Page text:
When Your Furnace Dies, Replace It with a 98 AFUE Model
- Cost: It costs about $1,500 more to install a 98 AFUE gas furnace instead of an 80 AFUE model, but the federal tax credit and rebates from area utilities can reduce that to $1,100 or less.
- Our energy savings: $388 per year.
The efficiency of gas and oil furnaces is rated by annual fuel utilization efficiency (AFUE). Simply said, a 90 AFUE furnace uses 90 percent of its fuel efficiently and wastes 10 percent.
New furnaces sold in this region by law must have a minimum AFUE rating of 80, which means a lot of the gas or oil bought to fire even brand-new units goes up chimneys instead of heating homes. More efficient equipment is available—the most efficient residential furnaces have AFUE ratings of about 98—but because more efficient equipment costs more money, many homeowners replace broken-down furnaces with minimally efficient models.
In this area, that’s often a short-sighted decision, as the resulting energy savings from buying an efficient model will quickly pay off its extra cost. For example, a new 90 AFUE furnace usually costs about $250 more than an 80 AFUE model, but for most homes it will take only a year or two for the energy savings to recoup that higher upfront expense. And while a very efficient 98 AFUE furnace initially costs about $1,500 more than an 80 AFUE one, a federal tax credit ($150 for 2021) and local utility company rebates ranging from $250 to $650 cut that extra expense to $1,100 or less, which will in three years or less be covered by lower gas bills.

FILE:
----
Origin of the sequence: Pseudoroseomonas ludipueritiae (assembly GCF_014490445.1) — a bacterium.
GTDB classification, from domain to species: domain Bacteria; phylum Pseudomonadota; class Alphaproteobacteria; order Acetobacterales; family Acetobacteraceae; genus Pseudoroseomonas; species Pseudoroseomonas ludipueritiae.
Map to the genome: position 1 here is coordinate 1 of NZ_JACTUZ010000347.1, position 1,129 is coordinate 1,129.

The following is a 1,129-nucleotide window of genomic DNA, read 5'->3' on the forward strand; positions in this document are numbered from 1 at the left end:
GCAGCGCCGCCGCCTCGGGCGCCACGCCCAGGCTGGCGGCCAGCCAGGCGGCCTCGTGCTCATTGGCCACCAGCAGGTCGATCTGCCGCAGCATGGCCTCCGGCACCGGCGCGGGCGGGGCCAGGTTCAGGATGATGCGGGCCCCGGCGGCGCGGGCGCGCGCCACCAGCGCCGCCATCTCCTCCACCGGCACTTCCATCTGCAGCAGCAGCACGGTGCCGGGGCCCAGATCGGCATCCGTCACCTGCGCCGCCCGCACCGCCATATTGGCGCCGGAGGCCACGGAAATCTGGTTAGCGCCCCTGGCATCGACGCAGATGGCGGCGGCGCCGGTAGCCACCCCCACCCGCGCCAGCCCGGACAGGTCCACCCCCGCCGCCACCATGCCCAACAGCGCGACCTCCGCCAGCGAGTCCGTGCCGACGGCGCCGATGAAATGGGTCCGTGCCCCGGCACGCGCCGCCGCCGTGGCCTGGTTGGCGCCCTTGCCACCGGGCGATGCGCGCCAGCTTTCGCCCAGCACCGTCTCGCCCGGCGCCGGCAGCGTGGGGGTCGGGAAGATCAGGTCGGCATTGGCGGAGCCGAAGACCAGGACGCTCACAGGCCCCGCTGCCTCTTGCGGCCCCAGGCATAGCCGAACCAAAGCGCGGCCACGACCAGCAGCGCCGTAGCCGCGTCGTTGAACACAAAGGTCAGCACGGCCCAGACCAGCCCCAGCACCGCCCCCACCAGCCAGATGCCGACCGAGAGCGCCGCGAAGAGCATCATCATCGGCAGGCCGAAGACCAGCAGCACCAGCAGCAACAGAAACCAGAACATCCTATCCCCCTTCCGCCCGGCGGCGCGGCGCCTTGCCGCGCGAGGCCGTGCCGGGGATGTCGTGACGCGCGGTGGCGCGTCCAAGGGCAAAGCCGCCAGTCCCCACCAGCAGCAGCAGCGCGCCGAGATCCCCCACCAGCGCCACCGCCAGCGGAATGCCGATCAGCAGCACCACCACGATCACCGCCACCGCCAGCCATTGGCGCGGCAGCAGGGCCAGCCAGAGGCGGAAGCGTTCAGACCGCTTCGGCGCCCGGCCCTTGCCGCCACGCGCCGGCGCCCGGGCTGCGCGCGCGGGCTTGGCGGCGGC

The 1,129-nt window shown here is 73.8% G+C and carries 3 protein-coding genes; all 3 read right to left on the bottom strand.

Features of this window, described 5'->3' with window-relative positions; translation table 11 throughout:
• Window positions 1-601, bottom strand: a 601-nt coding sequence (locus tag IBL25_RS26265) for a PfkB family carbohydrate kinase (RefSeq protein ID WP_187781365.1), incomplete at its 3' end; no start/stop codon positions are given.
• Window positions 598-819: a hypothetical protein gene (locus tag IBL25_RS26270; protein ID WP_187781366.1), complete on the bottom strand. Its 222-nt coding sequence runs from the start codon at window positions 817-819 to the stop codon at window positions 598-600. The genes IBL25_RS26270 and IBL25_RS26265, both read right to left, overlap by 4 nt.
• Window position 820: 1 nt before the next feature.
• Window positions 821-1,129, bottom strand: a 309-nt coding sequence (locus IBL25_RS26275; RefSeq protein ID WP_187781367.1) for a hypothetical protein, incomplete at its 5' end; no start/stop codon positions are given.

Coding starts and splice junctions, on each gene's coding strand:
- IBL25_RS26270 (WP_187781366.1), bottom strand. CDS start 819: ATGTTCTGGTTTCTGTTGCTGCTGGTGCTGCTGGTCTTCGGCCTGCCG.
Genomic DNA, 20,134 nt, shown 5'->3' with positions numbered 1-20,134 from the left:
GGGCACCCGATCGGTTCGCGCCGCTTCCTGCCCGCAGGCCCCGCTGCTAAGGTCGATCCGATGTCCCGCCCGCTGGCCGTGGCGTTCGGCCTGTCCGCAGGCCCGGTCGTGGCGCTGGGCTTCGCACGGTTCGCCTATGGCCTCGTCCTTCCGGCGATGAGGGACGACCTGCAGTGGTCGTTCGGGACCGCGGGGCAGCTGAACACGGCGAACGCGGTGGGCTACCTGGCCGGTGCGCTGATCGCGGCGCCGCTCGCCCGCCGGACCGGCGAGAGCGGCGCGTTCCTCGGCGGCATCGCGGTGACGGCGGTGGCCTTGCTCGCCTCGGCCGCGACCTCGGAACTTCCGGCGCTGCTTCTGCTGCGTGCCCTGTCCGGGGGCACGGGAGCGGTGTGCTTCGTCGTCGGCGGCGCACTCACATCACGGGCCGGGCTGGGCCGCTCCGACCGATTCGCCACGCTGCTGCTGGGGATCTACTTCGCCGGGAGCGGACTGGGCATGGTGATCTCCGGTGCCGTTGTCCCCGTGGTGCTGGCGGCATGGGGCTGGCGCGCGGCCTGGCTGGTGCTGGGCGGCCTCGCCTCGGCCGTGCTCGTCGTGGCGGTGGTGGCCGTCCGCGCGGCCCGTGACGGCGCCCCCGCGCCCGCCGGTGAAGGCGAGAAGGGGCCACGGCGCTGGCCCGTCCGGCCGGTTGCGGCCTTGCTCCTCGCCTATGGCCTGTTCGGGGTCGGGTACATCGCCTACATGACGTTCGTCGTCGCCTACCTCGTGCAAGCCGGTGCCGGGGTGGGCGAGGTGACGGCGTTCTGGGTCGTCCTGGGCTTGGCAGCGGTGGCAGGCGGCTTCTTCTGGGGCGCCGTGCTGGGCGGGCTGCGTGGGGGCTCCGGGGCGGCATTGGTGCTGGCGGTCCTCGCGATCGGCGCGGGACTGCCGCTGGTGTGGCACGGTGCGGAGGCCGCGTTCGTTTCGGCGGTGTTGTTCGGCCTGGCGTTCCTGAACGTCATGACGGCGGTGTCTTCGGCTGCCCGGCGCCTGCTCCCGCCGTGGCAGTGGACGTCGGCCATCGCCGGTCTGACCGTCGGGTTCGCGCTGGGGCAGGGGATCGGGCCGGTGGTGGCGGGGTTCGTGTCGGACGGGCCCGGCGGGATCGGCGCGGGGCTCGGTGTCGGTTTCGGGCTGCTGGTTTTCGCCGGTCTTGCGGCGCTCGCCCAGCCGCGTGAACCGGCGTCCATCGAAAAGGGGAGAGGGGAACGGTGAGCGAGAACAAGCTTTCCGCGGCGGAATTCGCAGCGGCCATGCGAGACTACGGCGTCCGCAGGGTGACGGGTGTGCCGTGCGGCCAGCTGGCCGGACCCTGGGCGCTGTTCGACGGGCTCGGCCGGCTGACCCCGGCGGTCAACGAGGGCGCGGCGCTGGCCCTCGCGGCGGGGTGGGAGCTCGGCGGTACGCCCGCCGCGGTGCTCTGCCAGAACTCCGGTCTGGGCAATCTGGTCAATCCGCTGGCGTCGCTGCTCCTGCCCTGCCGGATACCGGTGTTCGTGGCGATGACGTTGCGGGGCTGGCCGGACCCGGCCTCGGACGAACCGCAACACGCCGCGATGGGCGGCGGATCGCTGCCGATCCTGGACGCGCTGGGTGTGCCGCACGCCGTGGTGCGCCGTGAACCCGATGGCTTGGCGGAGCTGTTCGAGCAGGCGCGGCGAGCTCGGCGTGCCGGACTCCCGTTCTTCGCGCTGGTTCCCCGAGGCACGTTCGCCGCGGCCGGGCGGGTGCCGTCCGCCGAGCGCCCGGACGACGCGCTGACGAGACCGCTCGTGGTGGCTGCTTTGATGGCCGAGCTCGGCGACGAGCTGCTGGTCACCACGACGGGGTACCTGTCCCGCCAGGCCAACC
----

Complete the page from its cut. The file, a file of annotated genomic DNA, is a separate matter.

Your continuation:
If you’re replacing both your furnace and air conditioner, consider buying a hybrid system that uses an air-source heat pump backed by an efficient (90+ AFUE) gas furnace. Because new heat pumps are very efficient, such systems offer low energy costs, but since they cost a lot more up front than standard furnace-A/C combos, it takes a lot longer for their energy savings to offset those extra costs.
When selecting a furnace, also consider adding features like variable-speed blowers and two-stage burners. These setups have higher price tags, but operate furnaces at different output levels, depending on need. By helping maintain consistent temperatures throughout different areas of homes, they can decrease heating and cooling waste by about 10 percent, plus minimize systems cycling on and off, which contributes to wear and tear.
Consider Heating and Cooling One Room at a Time
- Cost: $800-$1,500 for one room.
- Our energy savings: Not a practical retrofit for our sample house, but ductless units typically consume 30 percent less energy than conventional A/Cs and heat pumps; then save even more if you use them only as needed.
Portable heaters are very inefficient. If you want to improve heating or cooling in one room or floor, or if you’re planning an addition, consider installing a mini ductless unit. These devices, common in Europe and hotel rooms, allow you to control temperatures in just one space. Because they use very little electricity and don’t lose a lot of energy transmitting air through ductwork, they are highly energy efficient. And by heating and cooling rooms only when in use, you’ll see significant savings.